OUTDOOR PARENTING 101 - WITH JOHN E. PHILLIPS, JR.
Make the Most of Your Time
NOTE: All of us want the best for our children and want
to spend as much time as possible with them. My now-grown
son, John, has written his thoughts about the importance
of outdoor parenting, and I wanted to share them with
you. After hearing John’s recollections about
our time spent outdoors, I realize that sometimes we
don’t recognize the value of an outdoor heritage
or understand what time outdoors means to the young
people involved or how it impacts our children.
The only sound you can hear is the constant humming
of the tires as they glide across the uneven pavement
on the rural highway. The older man in the passenger
seat snores softly as he drifts off to dream after a
long weekend outdoors. He's tired from trying to keep
up with his son. They've had another successful hunt
- not in the amount or the size of the game taken, but
in the fellowship shared and the life lessons learned
and taught. As I glance over at my father, I think back
to the times
we've spent together in the outdoors, and the lessons
I've learned while afield and the stories we've told.
The older I get, the more I realize the underlying genius
of the outdoor parenting my father has done in a subtle,
non-threatening way. Dad has used key conversations
and special outdoor experiences to teach me about life
and navigate me through some of life’s biggest
pitfalls. I've spent most of my 31 years in the woods
or on the water, often with my dad. But I've received
much more than an outdoor education. My father has used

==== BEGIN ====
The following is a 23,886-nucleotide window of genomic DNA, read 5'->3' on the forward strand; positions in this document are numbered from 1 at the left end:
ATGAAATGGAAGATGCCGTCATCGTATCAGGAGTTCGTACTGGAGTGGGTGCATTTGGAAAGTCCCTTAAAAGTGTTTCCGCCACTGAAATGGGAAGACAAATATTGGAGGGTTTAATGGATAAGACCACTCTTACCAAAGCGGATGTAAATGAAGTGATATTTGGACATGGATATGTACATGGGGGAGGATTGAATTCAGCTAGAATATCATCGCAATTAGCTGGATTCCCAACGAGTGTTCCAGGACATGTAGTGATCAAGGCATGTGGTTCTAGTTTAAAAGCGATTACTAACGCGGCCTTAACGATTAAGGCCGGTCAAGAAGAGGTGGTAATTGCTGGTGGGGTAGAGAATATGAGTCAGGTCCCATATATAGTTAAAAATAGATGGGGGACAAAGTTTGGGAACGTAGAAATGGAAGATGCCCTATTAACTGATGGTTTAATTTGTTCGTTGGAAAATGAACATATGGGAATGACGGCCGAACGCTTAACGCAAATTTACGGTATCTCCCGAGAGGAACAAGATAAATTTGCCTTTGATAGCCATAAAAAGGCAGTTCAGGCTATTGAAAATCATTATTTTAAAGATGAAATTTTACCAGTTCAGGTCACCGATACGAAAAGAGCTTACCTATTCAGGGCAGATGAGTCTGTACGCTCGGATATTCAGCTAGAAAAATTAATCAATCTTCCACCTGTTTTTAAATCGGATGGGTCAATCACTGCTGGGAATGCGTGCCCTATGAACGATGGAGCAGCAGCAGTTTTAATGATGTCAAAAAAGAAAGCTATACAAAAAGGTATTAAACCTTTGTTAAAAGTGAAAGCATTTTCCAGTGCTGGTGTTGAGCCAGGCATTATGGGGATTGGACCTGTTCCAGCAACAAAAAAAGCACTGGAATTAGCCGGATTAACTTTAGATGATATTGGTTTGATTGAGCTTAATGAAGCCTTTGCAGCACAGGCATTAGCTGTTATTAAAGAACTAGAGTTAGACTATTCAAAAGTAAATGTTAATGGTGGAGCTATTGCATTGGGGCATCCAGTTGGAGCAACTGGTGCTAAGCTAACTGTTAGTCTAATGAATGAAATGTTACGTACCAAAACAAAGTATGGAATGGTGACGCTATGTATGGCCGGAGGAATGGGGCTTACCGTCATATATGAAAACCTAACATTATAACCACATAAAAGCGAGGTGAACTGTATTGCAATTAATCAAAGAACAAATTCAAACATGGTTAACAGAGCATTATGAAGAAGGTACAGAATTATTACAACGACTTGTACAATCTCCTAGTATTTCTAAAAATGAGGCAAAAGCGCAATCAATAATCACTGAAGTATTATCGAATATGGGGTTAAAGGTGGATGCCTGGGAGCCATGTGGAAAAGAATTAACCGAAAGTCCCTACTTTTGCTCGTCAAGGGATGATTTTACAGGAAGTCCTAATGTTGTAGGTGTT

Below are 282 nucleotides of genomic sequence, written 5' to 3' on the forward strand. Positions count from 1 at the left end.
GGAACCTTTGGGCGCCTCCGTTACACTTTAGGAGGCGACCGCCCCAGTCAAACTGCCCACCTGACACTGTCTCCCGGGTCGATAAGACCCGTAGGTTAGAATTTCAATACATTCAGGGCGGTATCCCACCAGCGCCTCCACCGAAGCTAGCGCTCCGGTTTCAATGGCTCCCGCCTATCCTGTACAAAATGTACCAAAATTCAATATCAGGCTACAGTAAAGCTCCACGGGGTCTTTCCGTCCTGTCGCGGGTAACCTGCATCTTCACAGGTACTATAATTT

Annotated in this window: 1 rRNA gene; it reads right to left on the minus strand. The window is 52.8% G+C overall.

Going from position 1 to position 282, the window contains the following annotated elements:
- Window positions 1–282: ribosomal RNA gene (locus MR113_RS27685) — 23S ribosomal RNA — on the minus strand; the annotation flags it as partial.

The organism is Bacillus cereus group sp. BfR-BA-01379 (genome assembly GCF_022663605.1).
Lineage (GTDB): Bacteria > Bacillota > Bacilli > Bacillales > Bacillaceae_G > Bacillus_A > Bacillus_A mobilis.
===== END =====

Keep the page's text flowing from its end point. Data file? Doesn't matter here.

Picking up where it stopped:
these adventures to guarantee time with me to talk about
life, love and morality. Here are some of his strategies
that have helped shape me.
In today's society, parents and children often have
a hard time connecting and finding time for each other.
Tied down by stressful jobs with bills to pay and extra-curricular
activities, parents and children often spend little
quality time together. If time is fleeting, why
don't we take advantage of it when we can? For me, that
extra time meant hunting or fishing with my father.
I always knew a hunting or fishing trip in my youth
would involve two things: lots of fun in the outdoors
and extended time in the car, the woods, or on a boat
to talk about the issues in my life with my dad. I knew
we'd be headed out on an adventure when he sent me to
school with an excuse explaining what a "Phillips'
Family Enrichment" day was. This excuse was to
inform my teachers that I'd be absent from school for
a few days to pursue an outdoor education. This occurrence
didn't happen too frequently, but sometimes my father
thought I’d learn more from him in the outdoors
than in a classroom, as long as I kept my grades up.
He knew an outdoor outing gave him guaranteed time to
talk to me about my life and future. Too, I could open
up to him, knowing what we talked about would be kept
outdoor adventures taught me about having self-discipline,
respecting nature, selecting the right college and making
a good career choice. My dad shared with me his views
on marriage, sex, and the attributes of being a good
parent. These conversations were vital to my development
as an adult and helped me form my own ideas for one-day
parenting and the outdoors. To get the chance to talk
and discuss all these important things, we simply had
to sacrifice some time.
TOMORROW: RESPECT NATURE BY
NOT WASTING ANYTHING MEANT FOR DINNER